– Explored the Docklands area.
– Visited the Royal Botanical Garden.
– Took a tour of the Melbourne Cricket Grounds.
– Spent an afternoon down at St. Kilda Beach.

Overall impressions: Folks are friendly and it’s a pretty cool city. Where are they hiding the homeless? I never saw any.

The restored Forum Theater in downtown Melbourne. It was the first stop on the walking tour.

The restored Forum Theater in downtown Melbourne. It was the first stop on the walking tour.

Street art is celebrated in Melbourne. This is a pretty cool painting of an aboriginal girl.

Street art is celebrated in Melbourne. This is a pretty cool painting of an aboriginal girl.

Our tour guide, Clive, bounced us around all over downtown. This is the public market. Enjoyed sharing lunch with Clive after the tour was over.

Our tour guide, Clive, bounced us around all over downtown. This is the public market. Enjoyed sharing lunch with Clive after the tour was over.

This is the Docklands area on the west side of downtown. In the background is Etihad Stadium, the venue for Aussie Rules Football.

This is the Docklands area on the west side of downtown. In the background is Etihad Stadium, the venue for Aussie Rules Football.

Between the docks: what looked to be a million jellyfish. No swimming here!

Between the docks: what looked to be a million jellyfish. No swimming here!

Did you know there are 700 different kinds of eucalyptis trees? Learned that at the National Botanical Park.

Did you know there are 700 different kinds of eucalyptis trees? Learned that at the National Botanical Park.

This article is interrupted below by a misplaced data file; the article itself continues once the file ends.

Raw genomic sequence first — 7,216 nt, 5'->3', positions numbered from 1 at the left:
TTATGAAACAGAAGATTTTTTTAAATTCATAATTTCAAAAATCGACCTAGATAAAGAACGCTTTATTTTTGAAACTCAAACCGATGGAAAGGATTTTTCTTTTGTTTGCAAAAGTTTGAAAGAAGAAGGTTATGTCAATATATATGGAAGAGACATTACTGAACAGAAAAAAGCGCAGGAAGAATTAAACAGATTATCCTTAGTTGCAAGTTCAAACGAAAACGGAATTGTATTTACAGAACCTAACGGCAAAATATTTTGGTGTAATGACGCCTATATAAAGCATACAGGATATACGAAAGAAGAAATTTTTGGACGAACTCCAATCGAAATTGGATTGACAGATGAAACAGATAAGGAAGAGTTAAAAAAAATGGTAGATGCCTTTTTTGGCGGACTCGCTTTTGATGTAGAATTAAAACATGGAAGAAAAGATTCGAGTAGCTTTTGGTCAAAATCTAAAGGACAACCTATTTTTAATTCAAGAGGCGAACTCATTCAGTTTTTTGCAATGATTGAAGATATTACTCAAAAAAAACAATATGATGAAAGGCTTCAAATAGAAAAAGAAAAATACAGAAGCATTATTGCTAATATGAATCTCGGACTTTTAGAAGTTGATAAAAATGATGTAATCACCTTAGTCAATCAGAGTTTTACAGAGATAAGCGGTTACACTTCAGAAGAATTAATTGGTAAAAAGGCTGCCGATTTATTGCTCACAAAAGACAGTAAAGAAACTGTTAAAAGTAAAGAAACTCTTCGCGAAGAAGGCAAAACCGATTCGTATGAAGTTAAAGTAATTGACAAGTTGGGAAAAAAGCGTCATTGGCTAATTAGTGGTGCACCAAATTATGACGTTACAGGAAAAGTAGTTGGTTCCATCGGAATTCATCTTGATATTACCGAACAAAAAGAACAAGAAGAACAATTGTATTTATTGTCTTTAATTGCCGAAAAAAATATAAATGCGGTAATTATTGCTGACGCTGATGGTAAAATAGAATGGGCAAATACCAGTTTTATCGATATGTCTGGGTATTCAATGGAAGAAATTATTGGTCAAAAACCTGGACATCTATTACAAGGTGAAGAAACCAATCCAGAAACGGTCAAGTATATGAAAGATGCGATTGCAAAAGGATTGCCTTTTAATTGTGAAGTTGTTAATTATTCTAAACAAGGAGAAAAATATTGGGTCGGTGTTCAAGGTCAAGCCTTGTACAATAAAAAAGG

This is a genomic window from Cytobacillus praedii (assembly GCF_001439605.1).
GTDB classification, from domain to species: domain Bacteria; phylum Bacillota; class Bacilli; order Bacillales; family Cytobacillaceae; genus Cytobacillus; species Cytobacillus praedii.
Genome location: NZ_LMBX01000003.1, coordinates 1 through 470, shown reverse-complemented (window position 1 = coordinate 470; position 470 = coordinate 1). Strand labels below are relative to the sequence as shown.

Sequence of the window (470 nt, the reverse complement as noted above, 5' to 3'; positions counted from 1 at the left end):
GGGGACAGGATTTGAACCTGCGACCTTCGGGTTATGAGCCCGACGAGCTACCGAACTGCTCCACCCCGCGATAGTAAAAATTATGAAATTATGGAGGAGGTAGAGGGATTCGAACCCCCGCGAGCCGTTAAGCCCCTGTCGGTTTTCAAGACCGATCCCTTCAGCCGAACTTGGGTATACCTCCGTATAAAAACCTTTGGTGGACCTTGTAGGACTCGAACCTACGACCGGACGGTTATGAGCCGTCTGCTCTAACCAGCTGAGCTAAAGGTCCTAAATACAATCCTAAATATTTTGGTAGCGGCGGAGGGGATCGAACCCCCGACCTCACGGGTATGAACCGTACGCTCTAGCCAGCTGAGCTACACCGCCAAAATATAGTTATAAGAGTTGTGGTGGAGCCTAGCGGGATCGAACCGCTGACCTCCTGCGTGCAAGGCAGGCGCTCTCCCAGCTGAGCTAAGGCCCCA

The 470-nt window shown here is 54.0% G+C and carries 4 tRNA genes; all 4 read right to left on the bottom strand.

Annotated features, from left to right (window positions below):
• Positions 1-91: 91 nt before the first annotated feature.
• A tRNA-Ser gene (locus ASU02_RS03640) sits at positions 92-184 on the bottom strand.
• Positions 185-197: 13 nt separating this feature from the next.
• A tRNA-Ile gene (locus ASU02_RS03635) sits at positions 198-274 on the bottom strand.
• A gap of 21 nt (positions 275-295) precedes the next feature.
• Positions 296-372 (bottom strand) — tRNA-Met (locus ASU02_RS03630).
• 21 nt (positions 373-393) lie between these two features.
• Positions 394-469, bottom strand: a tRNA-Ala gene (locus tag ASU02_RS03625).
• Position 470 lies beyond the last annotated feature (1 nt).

Lovely vistas in the botanical park.

Lovely vistas in the botanical park.

More from inside the botanical park.

More from inside the botanical park.

On the right is Brian, our guide for the tour of the Melbourne Cricket Grounds. We were down on the 'pitch' at that moment.

On the right is Brian, our guide for the tour of the Melbourne Cricket Grounds. We were down on the ‘pitch’ at that moment.

The pitch of the Melbourne Cricket Grounds.

The pitch of the Melbourne Cricket Grounds.

More from the tour.

More from the tour.

Brian shows us the whiteboard the coachs use for strategy sessions.

Brian shows us the whiteboard the coachs use for strategy sessions.

On a hot Saturday afternoon, St kilda Beach was busy. The water was cool at first, but then really refreshing.

On a hot Saturday afternoon, St kilda Beach was busy. The water was cool at first, but then really refreshing.

Close-up of a water lily at the botanical garden.

Close-up of a water lily at the botanical garden.

Day 1 in Australia: Getting settled – and sauced – in Melbourne